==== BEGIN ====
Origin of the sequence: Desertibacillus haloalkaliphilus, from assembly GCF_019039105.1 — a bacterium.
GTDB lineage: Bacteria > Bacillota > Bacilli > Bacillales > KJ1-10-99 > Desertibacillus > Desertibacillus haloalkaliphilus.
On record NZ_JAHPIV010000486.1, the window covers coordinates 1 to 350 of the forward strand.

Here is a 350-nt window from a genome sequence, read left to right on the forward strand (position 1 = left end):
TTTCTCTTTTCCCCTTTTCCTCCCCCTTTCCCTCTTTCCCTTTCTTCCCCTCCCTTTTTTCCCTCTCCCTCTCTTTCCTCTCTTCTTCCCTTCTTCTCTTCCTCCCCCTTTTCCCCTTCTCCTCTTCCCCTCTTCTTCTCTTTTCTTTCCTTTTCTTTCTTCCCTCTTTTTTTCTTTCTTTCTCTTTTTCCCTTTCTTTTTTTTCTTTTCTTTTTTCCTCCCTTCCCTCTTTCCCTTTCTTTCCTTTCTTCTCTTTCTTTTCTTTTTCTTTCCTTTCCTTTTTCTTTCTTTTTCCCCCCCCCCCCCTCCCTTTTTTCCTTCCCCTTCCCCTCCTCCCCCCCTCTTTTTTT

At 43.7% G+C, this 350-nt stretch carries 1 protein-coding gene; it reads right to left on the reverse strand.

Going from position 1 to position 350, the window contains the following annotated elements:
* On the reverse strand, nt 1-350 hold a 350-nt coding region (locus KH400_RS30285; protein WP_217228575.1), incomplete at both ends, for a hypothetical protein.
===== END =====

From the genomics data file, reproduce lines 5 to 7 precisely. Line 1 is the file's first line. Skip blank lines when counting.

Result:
TTTCTCTTTTCCCCTTTTCCTCCCCCTTTCCCTCTTTCCCTTTCTTCCCCTCCCTTTTTTCCCTCTCCCTCTCTTTCCTCTCTTCTTCCCTTCTTCTCTTCCTCCCCCTTTTCCCCTTCTCCTCTTCCCCTCTTCTTCTCTTTTCTTTCCTTTTCTTTCTTCCCTCTTTTTTTCTTTCTTTCTCTTTTTCCCTTTCTTTTTTTTCTTTTCTTTTTTCCTCCCTTCCCTCTTTCCCTTTCTTTCCTTTCTTCTCTTTCTTTTCTTTTTCTTTCCTTTCCTTTTTCTTTCTTTTTCCCCCCCCCCCCCTCCCTTTTTTCCTTCCCCTTCCCCTCCTCCCCCCCTCTTTTTTT

At 43.7% G+C, this 350-nt stretch carries 1 protein-coding gene; it reads right to left on the reverse strand.

Going from position 1 to position 350, the window contains the following annotated elements: